Rotational Hitting

rotational hiting

When players are young they aren’t typically taught rotational hitting, which involves using all of the body’s core muscle groups to swing the bat. Kids are taught contact hitting or extension hitting which heavily involves the arms, wrists and hands. This is a fine place to start with new hitters but the game is quickly evolving and rotational hitting is being taught at younger ages.

The concept behind rotational hitting is to build a kinetic chain of energy that transfers from your legs to your core to you arms and finally to the bat. It’s much more difficult to field a hard hit ball and then a dribbler in the infield. The majority of major leaguers today are rotational hitters and not only have extremely strong cores, but upper leg and arm strength as well. This type of hitting requires strength from the whole body.

Since rotational hitting requires mechanics from the entire body, it can take awhile to find the weakness of your swing. Pinpointing the weakest part of the kinetic chain is important to improving your swing. After all, your swing is only as strong as its weakest link. Having an athletic stance is required of rotational hitting because your legs, core and arms must be ready to react in an instant. Connection occurs when your hands rotate with the back shoulder through the point of contact and your hands and arms only extend after the point of contact.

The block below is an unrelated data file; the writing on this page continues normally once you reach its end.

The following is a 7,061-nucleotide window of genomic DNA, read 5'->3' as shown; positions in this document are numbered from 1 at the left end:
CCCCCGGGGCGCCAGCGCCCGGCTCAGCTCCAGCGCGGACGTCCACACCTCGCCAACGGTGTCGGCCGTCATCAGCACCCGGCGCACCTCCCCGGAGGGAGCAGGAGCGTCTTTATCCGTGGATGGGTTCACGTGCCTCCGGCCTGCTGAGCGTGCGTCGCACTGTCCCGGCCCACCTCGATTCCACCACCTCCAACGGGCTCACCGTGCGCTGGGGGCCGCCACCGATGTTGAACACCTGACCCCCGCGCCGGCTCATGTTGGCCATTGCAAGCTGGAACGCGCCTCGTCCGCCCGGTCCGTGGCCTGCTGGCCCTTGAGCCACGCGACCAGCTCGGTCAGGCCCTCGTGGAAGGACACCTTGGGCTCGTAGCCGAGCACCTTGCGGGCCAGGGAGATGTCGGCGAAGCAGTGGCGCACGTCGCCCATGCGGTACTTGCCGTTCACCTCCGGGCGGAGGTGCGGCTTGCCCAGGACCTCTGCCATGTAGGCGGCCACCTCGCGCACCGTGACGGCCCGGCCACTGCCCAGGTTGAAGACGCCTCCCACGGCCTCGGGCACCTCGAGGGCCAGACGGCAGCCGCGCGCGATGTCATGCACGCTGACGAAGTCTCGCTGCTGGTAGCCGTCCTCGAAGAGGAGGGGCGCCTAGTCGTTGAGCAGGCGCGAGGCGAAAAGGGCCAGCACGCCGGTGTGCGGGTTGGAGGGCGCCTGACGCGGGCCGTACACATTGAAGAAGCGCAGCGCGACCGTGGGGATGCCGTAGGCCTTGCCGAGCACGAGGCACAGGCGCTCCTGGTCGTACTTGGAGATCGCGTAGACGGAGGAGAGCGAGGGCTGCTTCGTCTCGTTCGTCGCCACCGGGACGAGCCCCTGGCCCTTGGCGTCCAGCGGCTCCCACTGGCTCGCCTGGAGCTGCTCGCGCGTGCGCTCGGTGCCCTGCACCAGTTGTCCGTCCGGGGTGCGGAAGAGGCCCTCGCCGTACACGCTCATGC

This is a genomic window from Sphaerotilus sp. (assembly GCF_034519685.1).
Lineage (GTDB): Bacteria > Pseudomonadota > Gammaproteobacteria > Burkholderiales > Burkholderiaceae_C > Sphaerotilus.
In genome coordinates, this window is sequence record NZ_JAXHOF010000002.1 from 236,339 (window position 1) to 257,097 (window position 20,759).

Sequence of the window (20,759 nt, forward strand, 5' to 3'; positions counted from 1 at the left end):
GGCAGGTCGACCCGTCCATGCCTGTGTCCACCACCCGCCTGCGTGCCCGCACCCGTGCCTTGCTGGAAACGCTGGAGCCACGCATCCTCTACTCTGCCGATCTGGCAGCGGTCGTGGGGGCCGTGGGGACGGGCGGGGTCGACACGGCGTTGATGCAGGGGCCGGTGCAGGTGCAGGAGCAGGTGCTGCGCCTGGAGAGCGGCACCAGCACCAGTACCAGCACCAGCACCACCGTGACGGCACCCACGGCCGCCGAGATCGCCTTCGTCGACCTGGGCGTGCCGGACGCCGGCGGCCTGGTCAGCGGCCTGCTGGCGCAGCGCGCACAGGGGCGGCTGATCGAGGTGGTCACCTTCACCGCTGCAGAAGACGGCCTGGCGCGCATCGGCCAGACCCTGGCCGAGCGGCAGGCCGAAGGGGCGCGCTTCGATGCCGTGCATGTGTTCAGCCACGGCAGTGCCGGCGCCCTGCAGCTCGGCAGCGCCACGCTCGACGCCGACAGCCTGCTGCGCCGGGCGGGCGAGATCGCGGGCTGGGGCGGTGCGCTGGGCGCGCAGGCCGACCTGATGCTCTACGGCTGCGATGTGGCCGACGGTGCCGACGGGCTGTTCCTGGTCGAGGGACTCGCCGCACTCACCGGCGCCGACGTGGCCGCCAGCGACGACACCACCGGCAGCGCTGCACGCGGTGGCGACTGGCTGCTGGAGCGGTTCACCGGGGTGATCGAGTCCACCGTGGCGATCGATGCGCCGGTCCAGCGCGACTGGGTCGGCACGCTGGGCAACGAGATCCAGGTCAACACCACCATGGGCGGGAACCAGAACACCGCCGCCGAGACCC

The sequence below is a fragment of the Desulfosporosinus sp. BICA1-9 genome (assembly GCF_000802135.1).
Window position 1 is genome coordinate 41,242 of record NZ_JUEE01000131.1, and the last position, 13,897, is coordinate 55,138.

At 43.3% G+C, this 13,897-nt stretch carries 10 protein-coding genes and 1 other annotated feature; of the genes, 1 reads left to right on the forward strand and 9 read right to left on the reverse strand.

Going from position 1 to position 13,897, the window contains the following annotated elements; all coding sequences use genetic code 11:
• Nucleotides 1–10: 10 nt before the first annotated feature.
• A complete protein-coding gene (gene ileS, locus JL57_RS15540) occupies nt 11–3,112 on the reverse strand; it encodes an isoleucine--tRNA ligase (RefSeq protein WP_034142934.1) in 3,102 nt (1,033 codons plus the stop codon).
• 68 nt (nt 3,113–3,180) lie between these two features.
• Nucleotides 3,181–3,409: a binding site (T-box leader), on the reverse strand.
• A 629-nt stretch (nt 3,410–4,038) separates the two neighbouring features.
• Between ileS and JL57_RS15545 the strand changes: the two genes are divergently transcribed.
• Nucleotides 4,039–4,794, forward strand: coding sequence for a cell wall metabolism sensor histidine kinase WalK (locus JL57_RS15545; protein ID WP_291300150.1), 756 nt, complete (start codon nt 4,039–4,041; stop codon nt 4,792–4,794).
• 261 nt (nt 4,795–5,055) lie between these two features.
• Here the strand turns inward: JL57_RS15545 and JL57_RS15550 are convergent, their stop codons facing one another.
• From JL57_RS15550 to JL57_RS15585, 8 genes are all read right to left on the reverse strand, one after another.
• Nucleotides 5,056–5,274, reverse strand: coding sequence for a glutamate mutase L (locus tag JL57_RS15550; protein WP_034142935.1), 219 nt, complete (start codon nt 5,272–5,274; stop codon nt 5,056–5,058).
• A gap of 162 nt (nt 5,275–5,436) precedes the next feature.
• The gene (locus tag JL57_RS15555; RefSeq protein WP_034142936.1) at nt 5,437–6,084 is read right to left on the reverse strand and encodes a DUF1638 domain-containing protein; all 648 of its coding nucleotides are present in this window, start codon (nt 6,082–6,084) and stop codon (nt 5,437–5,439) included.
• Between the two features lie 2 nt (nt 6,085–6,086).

To develop your rotational hitting skills its recommended to try your swing out with a batting trainer like SwingTracker which is a baseball swing analyzer that captures motion data and presents it in a way that understandable and accessible to players of all ages and skill levels. For updates on Diamond Kinetics follow us on Facebook and Twitter.

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